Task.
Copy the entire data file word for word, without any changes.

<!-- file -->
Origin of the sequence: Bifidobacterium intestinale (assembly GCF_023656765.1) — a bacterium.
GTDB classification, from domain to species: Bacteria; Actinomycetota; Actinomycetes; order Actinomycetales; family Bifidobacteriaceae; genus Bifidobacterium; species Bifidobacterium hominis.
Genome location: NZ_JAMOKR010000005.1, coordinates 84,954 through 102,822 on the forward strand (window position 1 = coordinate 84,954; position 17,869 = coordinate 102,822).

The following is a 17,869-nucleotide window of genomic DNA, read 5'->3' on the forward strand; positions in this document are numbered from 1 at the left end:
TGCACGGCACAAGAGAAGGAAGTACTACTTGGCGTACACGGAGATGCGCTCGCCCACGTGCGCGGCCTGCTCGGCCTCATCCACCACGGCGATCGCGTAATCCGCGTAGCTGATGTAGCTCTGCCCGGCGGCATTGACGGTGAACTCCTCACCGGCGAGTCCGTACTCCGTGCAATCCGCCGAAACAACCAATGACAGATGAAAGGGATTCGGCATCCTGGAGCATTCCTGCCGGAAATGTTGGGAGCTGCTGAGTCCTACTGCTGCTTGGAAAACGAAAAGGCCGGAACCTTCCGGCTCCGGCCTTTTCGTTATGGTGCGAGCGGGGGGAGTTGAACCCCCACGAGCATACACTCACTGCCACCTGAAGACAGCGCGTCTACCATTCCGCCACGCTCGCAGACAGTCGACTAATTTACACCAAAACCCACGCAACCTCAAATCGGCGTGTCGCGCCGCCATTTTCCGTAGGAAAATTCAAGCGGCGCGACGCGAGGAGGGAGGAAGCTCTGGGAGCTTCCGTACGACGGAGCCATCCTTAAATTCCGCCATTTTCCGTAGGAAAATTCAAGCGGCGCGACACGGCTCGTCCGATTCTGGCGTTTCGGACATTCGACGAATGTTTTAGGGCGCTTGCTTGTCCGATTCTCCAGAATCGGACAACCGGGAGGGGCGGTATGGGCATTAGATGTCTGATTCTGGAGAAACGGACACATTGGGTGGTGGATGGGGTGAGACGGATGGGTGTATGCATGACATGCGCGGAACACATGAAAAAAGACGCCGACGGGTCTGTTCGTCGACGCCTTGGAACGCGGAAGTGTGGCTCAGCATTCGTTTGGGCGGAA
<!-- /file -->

Origin of the sequence: Bifidobacterium intestinale (assembly GCF_023656765.1) — a bacterium.
GTDB classification, from domain to species: Bacteria; Actinomycetota; Actinomycetes; order Actinomycetales; family Bifidobacteriaceae; genus Bifidobacterium; species Bifidobacterium hominis.
Genome location: NZ_JAMOKR010000005.1, coordinates 84,954 through 102,822 on the forward strand (window position 1 = coordinate 84,954; position 17,869 = coordinate 102,822).

The following is a 17,869-nucleotide window of genomic DNA, read 5'->3' on the forward strand; positions in this document are numbered from 1 at the left end:
TGCACGGCACAAGAGAAGGAAGTACTACTTGGCGTACACGGAGATGCGCTCGCCCACGTGCGCGGCCTGCTCGGCCTCATCCACCACGGCGATCGCGTAATCCGCGTAGCTGATGTAGCTCTGCCCGGCGGCATTGACGGTGAACTCCTCACCGGCGAGTCCGTACTCCGTGCAATCCGCCGAAACAACCAATGACAGATGAAAGGGATTCGGCATCCTGGAGCATTCCTGCCGGAAATGTTGGGAGCTGCTGAGTCCTACTGCTGCTTGGAAAACGAAAAGGCCGGAACCTTCCGGCTCCGGCCTTTTCGTTATGGTGCGAGCGGGGGGAGTTGAACCCCCACGAGCATACACTCACTGCCACCTGAAGACAGCGCGTCTACCATTCCGCCACGCTCGCAGACAGTCGACTAATTTACACCAAAACCCACGCAACCTCAAATCGGCGTGTCGCGCCGCCATTTTCCGTAGGAAAATTCAAGCGGCGCGACGCGAGGAGGGAGGAAGCTCTGGGAGCTTCCGTACGACGGAGCCATCCTTAAATTCCGCCATTTTCCGTAGGAAAATTCAAGCGGCGCGACACGGCTCGTCCGATTCTGGCGTTTCGGACATTCGACGAATGTTTTAGGGCGCTTGCTTGTCCGATTCTCCAGAATCGGACAACCGGGAGGGGCGGTATGGGCATTAGATGTCTGATTCTGGAGAAACGGACACATTGGGTGGTGGATGGGGTGAGACGGATGGGTGTATGCATGACATGCGCGGAACACATGAAAAAAGACGCCGACGGGTCTGTTCGTCGACGCCTTGGAACGCGGAAGTGTGGCTCAGCATTCGTTTGGGCGGAA